"A murder case is simply a jigsaw puzzle, a lot of things to be put together. If you have the right solution, all the parts fits into the picture. If some of the parts don't seem to fit, it's a pretty good indication you haven't the right solution."- Perry Mason Some words before delving into 's The Case of the Lonely Heiress (1948) on my previous post, "," in which I discussed three short-shorts by Edward D. Hoch and another small nugget from Richard Curtis - whom I presumed was Richard Deming. I received a few emails from former Jury Box reviewer pointing out that the attribution of the Odds Bodkin stories to Deming is probably incorrect: "As for Richard Curtis's stories for EQMM in the 1970s, the first one (not an Odds Bodkins) from the November 1961 issue has a bio that makes clear this is the young literary agent, just starting his writing career. Thus, I doubt they'd have another writer using the same byline after that, leaving only the possibility that Deming became a ghost for Curtis, which seems highly unlikely, besides which there's no evidence for it." So there you have it. In a age where High-Definition snapshots of the surface of Mars can be conjured up with a simple click or a swipe the internet is still about as useful as a self-inflicted gunshot wound, if you happen to be looking around for scraps of background information on a little-known magazine writer from the 70s. Welcome to the niche corner! Oh, well, I want to thank Jon Breen for rectifying this mistake and I'll correct my post in regards to that short story as soon as possible with a link back to this explanation.
The Case of the Lonely Heiress opens with a visit from Robert Caddo, driving force behind an irregular published pamphlet, circulated for twenty-five cents per copy under the title Lonely Hearts Are Calling, who has come under scrutiny after accusations of placing false ads to boost sales. One ad in particular stands out, "Miss Box 96," a self-described heiress and that's not the type of person that usually subscribes to these kinds of services - especially in those days. Perry Mason and Della Street begin to compose love letters to the mysterious heiress, while their private-eye chum Paul Drake provides a detective to play the part of a lonely country boy looking for companionship in the big city.
This is a Gardner novel, however, and if you think this was going to be story about Mason and Della Street stalking a "Black Widow" in the Lonely Heart columns of an obscure city rag, while trying to unsnarl her web of lies - than you're dead wrong. Mason does bait a trap for Marilyn Marlow, but she ends up being his client after explaining her reasons involving a disputed will that made her an heiress. I have to point out here that this portion of the story describes something that's known today as : "It's quite the thing for pranksters to buy copies of the magazine, write that they're lonely widowers with large fortunes and good automobiles and things of that sort, and build up a correspondence with some of these women, simply for the purpose of a practical joke." If this line is actually an unedifying tidbit of digested history, instead of something Gardner made up to flesh out the story, there's a chance that there are still old prank letters out there fooling people who read them into thinking they stumbled to their grandmothers embarassing secret ("Mom mentioned Granma had a pep in her step a year after Granpa died.") It's also an iron-glad argument that computers surpassed us the moment we plugged the cord of the first prototype into a wall socket.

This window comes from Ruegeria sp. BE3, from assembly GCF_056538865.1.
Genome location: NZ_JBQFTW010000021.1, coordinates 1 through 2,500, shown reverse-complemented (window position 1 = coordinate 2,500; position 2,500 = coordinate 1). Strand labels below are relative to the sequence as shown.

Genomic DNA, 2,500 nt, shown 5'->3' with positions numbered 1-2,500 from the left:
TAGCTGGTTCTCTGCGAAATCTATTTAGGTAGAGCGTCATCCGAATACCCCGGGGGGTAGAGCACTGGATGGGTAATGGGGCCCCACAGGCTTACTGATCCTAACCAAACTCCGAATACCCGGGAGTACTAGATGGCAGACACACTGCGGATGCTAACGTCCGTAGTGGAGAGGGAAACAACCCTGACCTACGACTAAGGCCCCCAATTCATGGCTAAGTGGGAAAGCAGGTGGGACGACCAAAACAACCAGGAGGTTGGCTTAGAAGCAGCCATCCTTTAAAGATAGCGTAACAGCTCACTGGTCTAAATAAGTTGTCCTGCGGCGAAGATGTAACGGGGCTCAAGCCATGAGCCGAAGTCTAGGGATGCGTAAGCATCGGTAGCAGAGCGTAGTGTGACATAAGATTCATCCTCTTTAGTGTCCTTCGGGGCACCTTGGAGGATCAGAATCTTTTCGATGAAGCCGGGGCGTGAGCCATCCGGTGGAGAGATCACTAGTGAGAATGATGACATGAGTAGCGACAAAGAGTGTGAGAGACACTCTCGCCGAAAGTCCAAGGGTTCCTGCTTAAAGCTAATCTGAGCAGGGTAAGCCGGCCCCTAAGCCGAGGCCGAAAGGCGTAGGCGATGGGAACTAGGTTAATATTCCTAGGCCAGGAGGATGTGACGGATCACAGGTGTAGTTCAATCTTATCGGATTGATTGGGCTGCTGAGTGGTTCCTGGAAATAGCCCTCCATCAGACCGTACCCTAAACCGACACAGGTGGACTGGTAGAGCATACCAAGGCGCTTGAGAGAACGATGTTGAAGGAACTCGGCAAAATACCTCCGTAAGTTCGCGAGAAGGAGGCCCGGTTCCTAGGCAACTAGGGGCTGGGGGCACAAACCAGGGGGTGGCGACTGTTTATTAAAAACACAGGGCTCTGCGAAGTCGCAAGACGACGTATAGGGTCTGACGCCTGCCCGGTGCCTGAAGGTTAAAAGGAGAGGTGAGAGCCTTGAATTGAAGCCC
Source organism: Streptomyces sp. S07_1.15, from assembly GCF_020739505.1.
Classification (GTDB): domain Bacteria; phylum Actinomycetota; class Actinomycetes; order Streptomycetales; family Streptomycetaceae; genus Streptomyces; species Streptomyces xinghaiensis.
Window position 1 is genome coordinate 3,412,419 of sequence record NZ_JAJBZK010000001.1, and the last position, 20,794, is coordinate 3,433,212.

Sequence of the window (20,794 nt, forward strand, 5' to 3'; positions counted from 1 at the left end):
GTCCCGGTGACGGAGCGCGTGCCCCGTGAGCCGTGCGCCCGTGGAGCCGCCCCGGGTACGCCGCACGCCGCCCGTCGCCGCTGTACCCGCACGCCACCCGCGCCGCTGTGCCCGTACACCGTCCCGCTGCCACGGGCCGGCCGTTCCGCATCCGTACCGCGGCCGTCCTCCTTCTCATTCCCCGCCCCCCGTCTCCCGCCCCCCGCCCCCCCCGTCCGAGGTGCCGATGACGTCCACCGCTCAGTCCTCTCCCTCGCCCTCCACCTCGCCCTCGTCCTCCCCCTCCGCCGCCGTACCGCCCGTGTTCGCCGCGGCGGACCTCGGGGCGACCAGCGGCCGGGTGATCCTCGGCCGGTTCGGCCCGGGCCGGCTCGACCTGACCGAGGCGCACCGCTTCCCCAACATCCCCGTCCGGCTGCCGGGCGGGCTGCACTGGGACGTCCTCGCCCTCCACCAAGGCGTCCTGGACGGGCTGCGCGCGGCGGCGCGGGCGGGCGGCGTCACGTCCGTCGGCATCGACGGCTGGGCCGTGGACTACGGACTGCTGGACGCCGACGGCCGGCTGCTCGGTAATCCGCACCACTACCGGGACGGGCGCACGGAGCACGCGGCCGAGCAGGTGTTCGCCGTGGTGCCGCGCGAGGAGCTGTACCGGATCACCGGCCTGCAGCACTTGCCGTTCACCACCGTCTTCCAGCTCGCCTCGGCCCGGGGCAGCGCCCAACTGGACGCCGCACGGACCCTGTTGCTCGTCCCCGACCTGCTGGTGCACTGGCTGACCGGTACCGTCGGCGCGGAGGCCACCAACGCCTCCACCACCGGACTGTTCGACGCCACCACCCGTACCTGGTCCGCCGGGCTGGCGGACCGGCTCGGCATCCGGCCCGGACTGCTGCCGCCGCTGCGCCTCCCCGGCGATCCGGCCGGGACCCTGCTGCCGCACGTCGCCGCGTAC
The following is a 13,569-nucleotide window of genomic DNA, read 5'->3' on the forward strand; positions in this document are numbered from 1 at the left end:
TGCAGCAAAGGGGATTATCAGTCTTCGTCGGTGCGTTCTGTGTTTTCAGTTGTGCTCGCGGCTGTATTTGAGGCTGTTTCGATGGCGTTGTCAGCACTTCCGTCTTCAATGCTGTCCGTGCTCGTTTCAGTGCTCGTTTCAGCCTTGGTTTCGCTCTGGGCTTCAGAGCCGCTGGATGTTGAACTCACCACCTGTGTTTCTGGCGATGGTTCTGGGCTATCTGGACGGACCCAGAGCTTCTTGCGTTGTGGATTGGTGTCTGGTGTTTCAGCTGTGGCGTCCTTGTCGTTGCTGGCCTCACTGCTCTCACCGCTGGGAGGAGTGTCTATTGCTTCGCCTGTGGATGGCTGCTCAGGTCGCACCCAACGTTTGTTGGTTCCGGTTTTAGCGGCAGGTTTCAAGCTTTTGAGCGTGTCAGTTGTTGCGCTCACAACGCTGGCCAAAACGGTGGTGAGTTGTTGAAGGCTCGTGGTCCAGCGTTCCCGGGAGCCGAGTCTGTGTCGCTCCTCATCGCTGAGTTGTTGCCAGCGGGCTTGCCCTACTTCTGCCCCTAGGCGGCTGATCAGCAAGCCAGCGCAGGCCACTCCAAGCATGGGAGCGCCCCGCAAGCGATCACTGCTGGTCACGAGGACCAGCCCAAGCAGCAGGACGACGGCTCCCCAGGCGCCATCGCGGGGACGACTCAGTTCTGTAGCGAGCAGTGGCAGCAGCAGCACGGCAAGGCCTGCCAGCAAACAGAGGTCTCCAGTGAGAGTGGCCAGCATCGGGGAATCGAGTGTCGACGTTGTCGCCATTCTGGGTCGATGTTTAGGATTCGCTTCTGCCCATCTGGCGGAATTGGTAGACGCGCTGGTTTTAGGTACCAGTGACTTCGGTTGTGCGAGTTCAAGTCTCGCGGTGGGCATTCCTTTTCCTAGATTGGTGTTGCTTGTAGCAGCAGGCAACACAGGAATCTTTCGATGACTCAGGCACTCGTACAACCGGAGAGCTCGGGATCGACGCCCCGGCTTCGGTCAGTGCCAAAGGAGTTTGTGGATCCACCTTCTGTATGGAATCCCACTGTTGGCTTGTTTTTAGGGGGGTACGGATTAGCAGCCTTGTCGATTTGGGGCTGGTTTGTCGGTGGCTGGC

Anyway, the second half is a cat-and-mouse game between Mason and Lieutenant Tragg of Homicide, who becomes involved after one of the witnesses to the contested will is stabbed to death, and fancies Marlow as his #1 suspect - which Mason has no shortage of objections to! Mason and Tragg try to score one of each other until they appear in court and while Mason sometimes (read: standard practice) takes liberties with the law, it's the Tragg who goes into the deep end by participating in "third-degreeing" Marlow with a nasty play on the good cop/bad cop routine. I think this is what makes Mason's behavior much more acceptable to readers than Tragg's, because the former doesn't pretend to be charming, straight-laced cop sneakily measuring someone's neck for a noose - based on an incorrect interpretation of the evidence.
In summation, The Case of the Lonely Heiress was as readable and well plotted as the other Perry Mason cases previously discussed on here, which were not landmark works in the genre, but I never put one back on the shelf feeling disappointed or cheated. They are what they profess to be: detective stories.
On a final note: I picked this opening quote from the end of the book because it happened to be so similar to something Mason said in the I read, and used it to start of that review with.